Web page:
MSHA Launches New Safety Initiative Targeting Respirable Silica
August 10, 2022
By: Ryan Combs and William Lewis
On June 8, 2022, the Mine Safety and Health Administration (MSHA) launched the “Silica Enforcement Initiative” to better protect miners from health hazards related to repeated over-exposure to respirable crystalline silica (silica dust). The new program focuses on four areas for improvement: mine inspections, silica sampling, compliance assistance for mines, and the reinforcement of on-site best practices for miners. With this initiative, MSHA’s goal is to limit miners’ exposure to silica dust at coal and metal and nonmetal (MNM) mines.
First, for mine inspections, spot inspections will be conducted at coal and MNM mines with a history of repeated silica overexposures, per section 103(i) of the Mine Act. These inspections may be conducted as often as every 15-days. If overexposure levels are over 100 micrograms per cubic meter, MNM mines must abate within a designated period of time or risk MSHA issuance of a 104(b) withdrawal order. For coal mines, MSHA District Managers will review ventilation and roof control plans for extended cuts greater than 20 foot in length. In these plans, MSHA may require operators to specify the number of miners working downwind of the continuous mining machine and the number of extended cuts miners will work downwind. MSHA District Managers will then give final approval to ensure that the plans appropriately address MSHA silica overexposure concerns at the site.
Second, for silica sampling at mines, MSHA will collect respirable dust samples from occupations and site locations known to have a high risk of silica overexposure. Sampling for MNM mines will include a focus on miners involved in overburden removal. Sampling for coal mines will include a focus on shaft and slope construction, and may also focus on miners working on extended cuts and developing crosscuts. The mining activities listed, although not exhaustive, are all activities that MSHA has identified as potentially posing significant risks of high exposure to respirable silica dust.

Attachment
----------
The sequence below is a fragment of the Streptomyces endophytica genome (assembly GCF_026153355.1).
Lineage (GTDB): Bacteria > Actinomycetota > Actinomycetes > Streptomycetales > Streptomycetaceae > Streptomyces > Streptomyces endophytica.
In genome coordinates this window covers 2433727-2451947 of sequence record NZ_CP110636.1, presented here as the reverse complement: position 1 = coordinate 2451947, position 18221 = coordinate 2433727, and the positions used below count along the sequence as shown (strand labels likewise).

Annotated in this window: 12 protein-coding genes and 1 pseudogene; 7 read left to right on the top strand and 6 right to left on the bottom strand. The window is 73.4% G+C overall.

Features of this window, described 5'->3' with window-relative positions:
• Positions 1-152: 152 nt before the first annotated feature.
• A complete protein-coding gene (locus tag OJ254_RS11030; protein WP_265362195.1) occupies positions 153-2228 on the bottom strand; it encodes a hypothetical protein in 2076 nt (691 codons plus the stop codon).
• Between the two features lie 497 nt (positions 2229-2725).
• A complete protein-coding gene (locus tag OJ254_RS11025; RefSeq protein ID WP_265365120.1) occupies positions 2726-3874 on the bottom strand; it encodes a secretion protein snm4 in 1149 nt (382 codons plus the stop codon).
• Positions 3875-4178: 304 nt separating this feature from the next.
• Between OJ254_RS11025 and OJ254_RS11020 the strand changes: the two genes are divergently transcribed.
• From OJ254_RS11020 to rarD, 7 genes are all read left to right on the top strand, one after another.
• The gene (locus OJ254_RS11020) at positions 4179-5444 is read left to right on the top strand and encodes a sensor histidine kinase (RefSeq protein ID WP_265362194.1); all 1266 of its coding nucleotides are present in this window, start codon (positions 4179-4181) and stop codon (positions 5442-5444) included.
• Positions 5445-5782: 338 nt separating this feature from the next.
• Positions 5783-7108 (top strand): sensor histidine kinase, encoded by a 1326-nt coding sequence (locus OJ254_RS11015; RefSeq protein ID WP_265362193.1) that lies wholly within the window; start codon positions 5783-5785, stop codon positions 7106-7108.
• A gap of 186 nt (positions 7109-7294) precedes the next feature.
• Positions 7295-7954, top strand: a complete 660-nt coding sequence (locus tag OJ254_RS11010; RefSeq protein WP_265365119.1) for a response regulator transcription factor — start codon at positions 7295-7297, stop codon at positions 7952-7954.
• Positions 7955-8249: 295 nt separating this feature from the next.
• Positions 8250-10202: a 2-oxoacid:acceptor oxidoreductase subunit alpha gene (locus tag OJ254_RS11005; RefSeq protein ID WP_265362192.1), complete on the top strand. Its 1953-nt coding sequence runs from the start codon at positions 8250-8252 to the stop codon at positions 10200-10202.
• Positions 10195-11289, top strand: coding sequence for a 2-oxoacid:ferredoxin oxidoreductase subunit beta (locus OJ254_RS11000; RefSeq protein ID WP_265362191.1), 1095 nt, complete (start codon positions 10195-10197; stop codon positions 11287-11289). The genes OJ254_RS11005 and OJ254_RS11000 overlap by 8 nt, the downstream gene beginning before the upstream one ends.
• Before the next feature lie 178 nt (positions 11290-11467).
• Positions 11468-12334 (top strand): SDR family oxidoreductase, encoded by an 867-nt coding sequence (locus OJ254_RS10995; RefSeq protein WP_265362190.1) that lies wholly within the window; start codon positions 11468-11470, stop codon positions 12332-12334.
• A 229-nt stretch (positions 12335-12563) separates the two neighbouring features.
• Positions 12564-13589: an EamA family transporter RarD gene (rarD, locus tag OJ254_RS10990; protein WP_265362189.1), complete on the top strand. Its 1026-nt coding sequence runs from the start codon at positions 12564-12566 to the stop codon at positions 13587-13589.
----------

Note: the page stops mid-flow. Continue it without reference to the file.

Third, for compliance assistance, the MSHA will ramp up efforts to provide assistance to mine operators, unions, MSHA grantees, and related community organizations through the use of stakeholder calls, and by publishing information to the agency's website. Additionally, Educational Field and Small Mine Services (EFSMS) staff will distribute materials related to this initiative, and compliance assistance in general, through their current outreach efforts.
Lastly, for best practices and miners’ rights, MSHA has stated that it will reinvigorate efforts to educate miners about their protections against workplace retaliation, and their right to make complaints about hazardous job site conditions. In this effort, the MSHA will try to ensure that miners know that they can (1) identify hazardous conditions and refuse unsafe work without retaliation, (2) obtain immediate MSHA inspections if they believe health or safety hazards exist, and (3) accompany MSHA inspectors onsite. Additional information related to this prong of the initiative will be posted on the agency’s website.
 United States Department of Labor, Mine Safety and Health Administration, US Department of Labor takes action to reduce miners’ exposure to silica dust as work continues on an improved health standard, MSHA.gov (June 8, 2022), https://www.msha.gov/news-media/press-releases/2022/06/08/us-department-labor-takes-action-reduce-miners%E2%80%99-exposure-silica.
 United States Department of Labor, Mine Safety and Health Administration, Silica Enforcement Initiative, MSHA.gov (June 8, 2022), https://www.msha.gov/news-media/special-initiatives/2022/06/08/silica-enforcement-initiative.